It's a sign that many interpreted as the Grand Ole Opry giving the troubled star its blessing.
Some seemingly innocuous terms in the English language have racist or otherwise problematic histories.
The conservative pundit raises hackles on Twitter after he asked, "What was wrong with Negro? What was wrong with colored? ... There's no problem with any of them."
Former assistant football coach John Hoskins told reporters, "Just to set the record, I'm not racist. I don't mean it in a negative way."
Del. Mary Ann Lisanti (D-Harford), who is white, reportedly said "everyone has used" the slur.
Jeremy Kappell apologized for what some TV viewers heard, saying he "spoke too fast ... to the point that I jumbled a couple of words.”
"I have no right to even imagine the hurt that is caused by hearing that word in any context, especially from a white man," the actor said.
Donald Trump has been using the slur to insult Sen. Elizabeth Warren (D-Mass.) for over two years, and Don Jr. can't get enough.
The former White House aide claimed on "The View" that she'd heard the long-rumored tape.
A Hooters executive said the customers who signed the receipt are now banned from the restaurant.
State Rep. Bettie Cook Scott called state Rep. Stephanie Chang "ching-chong."
More than one-quarter of white Americans say they've personally used the word in the past five years.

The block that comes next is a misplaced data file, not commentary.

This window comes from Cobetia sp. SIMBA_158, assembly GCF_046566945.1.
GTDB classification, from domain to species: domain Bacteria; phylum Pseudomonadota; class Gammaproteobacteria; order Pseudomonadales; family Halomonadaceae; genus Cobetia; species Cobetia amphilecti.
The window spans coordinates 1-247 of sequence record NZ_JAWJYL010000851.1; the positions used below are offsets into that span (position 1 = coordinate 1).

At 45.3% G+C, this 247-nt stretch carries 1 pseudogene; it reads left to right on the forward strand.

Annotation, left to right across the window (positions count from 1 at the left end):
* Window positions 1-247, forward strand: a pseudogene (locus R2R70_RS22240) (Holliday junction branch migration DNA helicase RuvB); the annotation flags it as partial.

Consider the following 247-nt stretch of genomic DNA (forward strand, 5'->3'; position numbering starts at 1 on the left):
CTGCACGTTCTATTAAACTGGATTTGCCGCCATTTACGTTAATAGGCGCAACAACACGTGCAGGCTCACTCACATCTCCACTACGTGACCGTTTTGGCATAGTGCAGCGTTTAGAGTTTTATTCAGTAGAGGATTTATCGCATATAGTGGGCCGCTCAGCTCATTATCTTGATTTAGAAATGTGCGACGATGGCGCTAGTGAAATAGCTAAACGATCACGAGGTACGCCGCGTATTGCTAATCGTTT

The CNN host slammed the White House press secretary for her response about the president's alleged use of a racial slur.
"I don't have that word in my vocabulary and never have," the president says about her claims that an audio recording captured him using a racial slur.
The former White House aide and “Apprentice” contestant claims Trump could be heard using the “n-word” on the alleged audio recording, sources close to her confirm she told them in December.
The former White House aide's forthcoming book "Unhinged" reportedly says the racial slurs were caught on tape.
Puget Sound Energy said it is taking steps to eliminate the chance any offensive words are randomly generated in the future.
Some female employees detailed a fraternity-like atmosphere and inappropriate remarks.
John Schnatter, who resigned under fire after using a racial slur on a conference call, says his words were taken out of context.
John Schnatter admitted that he used the slur in a conference call in May.